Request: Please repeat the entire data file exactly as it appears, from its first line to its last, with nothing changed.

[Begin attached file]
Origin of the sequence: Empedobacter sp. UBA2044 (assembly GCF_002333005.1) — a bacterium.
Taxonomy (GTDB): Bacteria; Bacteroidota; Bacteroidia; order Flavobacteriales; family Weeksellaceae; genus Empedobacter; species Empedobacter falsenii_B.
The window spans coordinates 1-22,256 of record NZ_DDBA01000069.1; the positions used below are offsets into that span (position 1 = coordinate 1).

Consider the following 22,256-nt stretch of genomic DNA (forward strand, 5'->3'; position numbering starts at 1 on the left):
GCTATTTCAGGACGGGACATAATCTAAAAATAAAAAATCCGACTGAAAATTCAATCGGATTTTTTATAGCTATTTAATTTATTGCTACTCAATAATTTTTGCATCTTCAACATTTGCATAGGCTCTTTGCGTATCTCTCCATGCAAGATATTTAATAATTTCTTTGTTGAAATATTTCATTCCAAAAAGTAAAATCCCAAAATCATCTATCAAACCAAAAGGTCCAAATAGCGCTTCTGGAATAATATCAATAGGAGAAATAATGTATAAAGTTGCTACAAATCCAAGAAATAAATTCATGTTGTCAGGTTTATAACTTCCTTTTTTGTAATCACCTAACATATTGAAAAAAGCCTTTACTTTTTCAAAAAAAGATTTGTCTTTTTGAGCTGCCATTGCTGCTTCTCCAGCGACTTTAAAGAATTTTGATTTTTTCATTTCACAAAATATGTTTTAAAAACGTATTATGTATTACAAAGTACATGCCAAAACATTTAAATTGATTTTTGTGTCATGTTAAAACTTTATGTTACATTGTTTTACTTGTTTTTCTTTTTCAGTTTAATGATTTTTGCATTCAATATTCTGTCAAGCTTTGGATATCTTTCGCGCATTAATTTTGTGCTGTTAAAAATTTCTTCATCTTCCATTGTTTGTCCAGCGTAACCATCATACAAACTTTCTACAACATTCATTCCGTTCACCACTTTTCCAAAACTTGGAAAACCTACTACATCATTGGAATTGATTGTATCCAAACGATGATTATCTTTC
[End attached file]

Origin of the sequence: Empedobacter sp. UBA2044 (assembly GCF_002333005.1) — a bacterium.
Taxonomy (GTDB): Bacteria; Bacteroidota; Bacteroidia; order Flavobacteriales; family Weeksellaceae; genus Empedobacter; species Empedobacter falsenii_B.
The window spans coordinates 1-22,256 of record NZ_DDBA01000069.1; the positions used below are offsets into that span (position 1 = coordinate 1).

Consider the following 22,256-nt stretch of genomic DNA (forward strand, 5'->3'; position numbering starts at 1 on the left):
GCTATTTCAGGACGGGACATAATCTAAAAATAAAAAATCCGACTGAAAATTCAATCGGATTTTTTATAGCTATTTAATTTATTGCTACTCAATAATTTTTGCATCTTCAACATTTGCATAGGCTCTTTGCGTATCTCTCCATGCAAGATATTTAATAATTTCTTTGTTGAAATATTTCATTCCAAAAAGTAAAATCCCAAAATCATCTATCAAACCAAAAGGTCCAAATAGCGCTTCTGGAATAATATCAATAGGAGAAATAATGTATAAAGTTGCTACAAATCCAAGAAATAAATTCATGTTGTCAGGTTTATAACTTCCTTTTTTGTAATCACCTAACATATTGAAAAAAGCCTTTACTTTTTCAAAAAAAGATTTGTCTTTTTGAGCTGCCATTGCTGCTTCTCCAGCGACTTTAAAGAATTTTGATTTTTTCATTTCACAAAATATGTTTTAAAAACGTATTATGTATTACAAAGTACATGCCAAAACATTTAAATTGATTTTTGTGTCATGTTAAAACTTTATGTTACATTGTTTTACTTGTTTTTCTTTTTCAGTTTAATGATTTTTGCATTCAATATTCTGTCAAGCTTTGGATATCTTTCGCGCATTAATTTTGTGCTGTTAAAAATTTCTTCATCTTCCATTGTTTGTCCAGCGTAACCATCATACAAACTTTCTACAACATTCATTCCGTTCACCACTTTTCCAAAACTTGGAAAACCTACTACATCATTGGAATTGATTGTATCCAAACGATGATTATCTTTC